When you work with visual elements, we suggest using tools that allow you to control your document’s text and graphic elements, search, and navigate the content. If you use popular tools such as Adobe’s InDesign, the text can be exported in a markup language called IDML, which is ideal for sharing the textual elements of your document for translation and preserves all the design features. Some document creation tools, like Adobe Illustrator or Canva, don’t allow you to extract the text for translation. In that case, you need to extract the text manually, translate it, and put it back manually, which takes more time and money.
We also have solutions for dealing with final PDF files generated from applications like this, which will not cost a lot of time or money to rebuild, but we always prefer to get access to the source file! Contact us and let us help you with all of your language needs.
Avoid breaking sentences up in your content to make them fit a space, for example manually splitting a heading over two lines.
Hard returns will create a new “paragraph,” whereas a soft return creates a line break.
When you break sentences, it will make them difficult to translate as it is now split into two parts. In some languages, the meaning or intention of a sentence can change depending on the word order.
Line breaks can be shown by checking the hard return/soft return using the “Show Hidden Characters” option in either InDesign or Office applications such as Word.
Ensure sure that your designers follow the same rules!
Do any of the images, pictures, or infographics have text that needs to be translated? Can you provide the source for the image? Be aware that text in your pictures may need to be translated too.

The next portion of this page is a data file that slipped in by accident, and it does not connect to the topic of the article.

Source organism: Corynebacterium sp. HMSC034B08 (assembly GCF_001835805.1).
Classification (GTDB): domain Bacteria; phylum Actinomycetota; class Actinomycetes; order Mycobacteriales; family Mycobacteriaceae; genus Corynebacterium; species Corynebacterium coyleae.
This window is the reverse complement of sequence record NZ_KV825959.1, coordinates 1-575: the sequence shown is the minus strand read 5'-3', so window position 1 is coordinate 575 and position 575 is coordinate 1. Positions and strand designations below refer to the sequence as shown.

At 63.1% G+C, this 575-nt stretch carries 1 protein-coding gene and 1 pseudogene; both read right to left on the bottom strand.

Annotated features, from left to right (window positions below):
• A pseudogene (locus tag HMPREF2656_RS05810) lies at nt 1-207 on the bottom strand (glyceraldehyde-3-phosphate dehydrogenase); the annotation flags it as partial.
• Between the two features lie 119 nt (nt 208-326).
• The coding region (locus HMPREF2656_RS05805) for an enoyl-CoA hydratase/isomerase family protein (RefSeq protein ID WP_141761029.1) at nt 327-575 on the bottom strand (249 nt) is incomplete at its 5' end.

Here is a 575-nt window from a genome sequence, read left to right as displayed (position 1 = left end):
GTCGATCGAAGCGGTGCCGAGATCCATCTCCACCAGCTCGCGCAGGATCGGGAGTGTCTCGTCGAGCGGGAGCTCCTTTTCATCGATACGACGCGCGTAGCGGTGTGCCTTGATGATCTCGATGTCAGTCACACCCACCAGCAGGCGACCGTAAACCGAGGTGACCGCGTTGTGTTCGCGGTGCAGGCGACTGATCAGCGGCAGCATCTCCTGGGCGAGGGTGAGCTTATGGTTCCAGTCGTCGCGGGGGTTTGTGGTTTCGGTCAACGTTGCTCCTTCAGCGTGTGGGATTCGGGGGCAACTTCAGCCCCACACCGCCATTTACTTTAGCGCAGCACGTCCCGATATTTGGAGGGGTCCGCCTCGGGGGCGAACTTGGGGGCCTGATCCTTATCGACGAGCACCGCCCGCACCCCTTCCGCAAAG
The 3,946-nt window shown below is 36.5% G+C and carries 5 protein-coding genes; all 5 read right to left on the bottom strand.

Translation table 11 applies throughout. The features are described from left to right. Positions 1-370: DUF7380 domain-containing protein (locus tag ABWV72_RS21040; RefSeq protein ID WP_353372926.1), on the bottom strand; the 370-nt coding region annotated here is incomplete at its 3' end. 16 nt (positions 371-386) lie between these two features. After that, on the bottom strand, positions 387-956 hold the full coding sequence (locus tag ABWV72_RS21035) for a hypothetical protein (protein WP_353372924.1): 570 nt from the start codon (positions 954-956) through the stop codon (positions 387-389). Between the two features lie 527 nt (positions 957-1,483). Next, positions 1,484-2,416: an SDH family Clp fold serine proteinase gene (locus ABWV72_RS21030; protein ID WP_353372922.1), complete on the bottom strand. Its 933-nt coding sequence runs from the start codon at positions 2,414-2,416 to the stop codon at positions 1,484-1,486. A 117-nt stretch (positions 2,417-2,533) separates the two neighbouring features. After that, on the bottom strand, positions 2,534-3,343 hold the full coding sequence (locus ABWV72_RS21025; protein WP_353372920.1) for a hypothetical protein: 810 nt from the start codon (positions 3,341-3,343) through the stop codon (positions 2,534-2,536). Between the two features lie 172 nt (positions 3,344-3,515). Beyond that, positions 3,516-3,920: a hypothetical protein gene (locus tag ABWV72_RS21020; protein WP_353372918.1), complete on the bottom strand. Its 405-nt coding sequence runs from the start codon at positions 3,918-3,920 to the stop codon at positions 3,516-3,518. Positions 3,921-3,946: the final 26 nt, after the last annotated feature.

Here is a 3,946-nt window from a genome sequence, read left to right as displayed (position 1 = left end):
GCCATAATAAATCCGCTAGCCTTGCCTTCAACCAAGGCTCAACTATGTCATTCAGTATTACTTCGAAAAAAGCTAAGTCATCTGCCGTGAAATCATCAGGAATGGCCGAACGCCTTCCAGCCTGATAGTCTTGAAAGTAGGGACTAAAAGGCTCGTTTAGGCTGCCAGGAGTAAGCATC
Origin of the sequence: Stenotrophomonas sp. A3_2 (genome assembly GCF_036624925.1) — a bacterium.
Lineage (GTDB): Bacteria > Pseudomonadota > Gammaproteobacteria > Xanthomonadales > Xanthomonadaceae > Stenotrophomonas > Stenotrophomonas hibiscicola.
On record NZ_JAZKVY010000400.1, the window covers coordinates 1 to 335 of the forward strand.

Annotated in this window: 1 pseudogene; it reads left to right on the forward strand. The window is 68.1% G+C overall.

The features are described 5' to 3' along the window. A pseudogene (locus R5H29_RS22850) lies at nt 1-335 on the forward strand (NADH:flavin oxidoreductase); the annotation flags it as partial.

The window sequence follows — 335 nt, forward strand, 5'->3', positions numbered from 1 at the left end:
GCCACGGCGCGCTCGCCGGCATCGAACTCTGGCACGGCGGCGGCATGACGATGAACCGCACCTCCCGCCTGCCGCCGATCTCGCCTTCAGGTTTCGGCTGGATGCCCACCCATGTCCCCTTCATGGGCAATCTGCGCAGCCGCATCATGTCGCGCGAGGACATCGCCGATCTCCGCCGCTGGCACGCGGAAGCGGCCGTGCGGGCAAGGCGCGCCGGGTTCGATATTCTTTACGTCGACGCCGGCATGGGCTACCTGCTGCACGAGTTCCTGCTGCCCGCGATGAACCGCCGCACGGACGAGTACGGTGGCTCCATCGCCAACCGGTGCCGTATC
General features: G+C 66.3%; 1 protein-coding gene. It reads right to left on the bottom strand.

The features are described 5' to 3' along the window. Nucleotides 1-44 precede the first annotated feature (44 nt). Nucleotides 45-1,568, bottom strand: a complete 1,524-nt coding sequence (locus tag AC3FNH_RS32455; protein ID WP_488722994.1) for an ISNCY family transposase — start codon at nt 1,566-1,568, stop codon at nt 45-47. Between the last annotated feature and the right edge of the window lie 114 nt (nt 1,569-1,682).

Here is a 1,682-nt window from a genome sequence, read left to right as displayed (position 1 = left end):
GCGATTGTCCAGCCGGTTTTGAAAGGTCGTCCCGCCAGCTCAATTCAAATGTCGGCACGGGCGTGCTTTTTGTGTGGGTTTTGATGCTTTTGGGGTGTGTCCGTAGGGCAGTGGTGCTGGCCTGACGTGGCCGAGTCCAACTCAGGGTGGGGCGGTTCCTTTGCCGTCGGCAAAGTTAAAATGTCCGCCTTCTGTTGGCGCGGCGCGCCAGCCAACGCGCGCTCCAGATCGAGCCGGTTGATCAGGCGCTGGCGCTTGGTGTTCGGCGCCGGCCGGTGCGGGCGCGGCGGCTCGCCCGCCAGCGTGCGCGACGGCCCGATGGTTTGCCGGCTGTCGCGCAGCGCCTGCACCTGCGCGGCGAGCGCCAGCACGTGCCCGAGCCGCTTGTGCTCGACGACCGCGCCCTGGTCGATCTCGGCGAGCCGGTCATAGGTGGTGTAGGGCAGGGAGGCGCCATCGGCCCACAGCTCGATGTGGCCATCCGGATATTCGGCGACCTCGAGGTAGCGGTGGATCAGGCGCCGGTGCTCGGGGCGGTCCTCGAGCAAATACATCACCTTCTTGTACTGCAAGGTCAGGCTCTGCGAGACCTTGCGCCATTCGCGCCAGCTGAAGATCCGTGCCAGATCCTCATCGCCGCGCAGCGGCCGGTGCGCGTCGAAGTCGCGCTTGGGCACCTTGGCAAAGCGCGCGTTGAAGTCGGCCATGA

Ensure you identify documents that contain images that need to be translated so they can be handled during the job. Finding out too late close to the deadline could lead to avoidable chaos.
You should consider that new images will need to be imported back into your final files manually on a case-by-case basis.
Contact us and let us help you translate the visual elements of your documents.
Multilingual Production: Speed up your work, cut down on costs!
There’s no doubt about it: creating and translating content while keeping the design intact can be daunting.
These kind of projects generally follow a waterfall workflow where one task must be completed before jumping to the next one, not considering that most times, these processes are dynamic, with back and forth revisions and edits. The translation process is usually left to the end, with no consideration of how long it takes or when it should begin.
Here at Transferendum, we will be your Language Department: committed to making the translation process smooth, easy, and affordable.
We recommend that you start the translation process as soon as you can. You can extract your content and we can pre-translate it for you, by working in parallel with your design team, to accommodate the translated content into your original design. At the same time you can make the appropriate adjustments and redrafts as you go.
We can reuse your words and update the translations at your pace. Your content can be updated as you go, part by part. If you send text that we have already translated it won’t matter, you never pay twice for the same thing. We will only deal with the new and/or updated sentences. We do not charge you for words that have already been translated.
If you have previously-translated versions of documents, we can work on them to create a database of words and sentences. This is not only cost-effective but will also help to maintain the concepts and expressions across your translations. As you build up your content you can load text into the process and it will be translated.
This system stores your sentences in a database called a translation memory, and that translation memory is yours to keep. You own it. You never pay for the same thing twice.
Our translation process allows the designer team to work in parallel with the translation process. When the design is finished and approved, we load the final design file into the system, match up all the text and produce final files in minutes or hours, not days or weeks. We call this re-leveraging, which if done correctly, can save you a lot of time while cutting down on cost, and having your documents ready to publish before the deadline.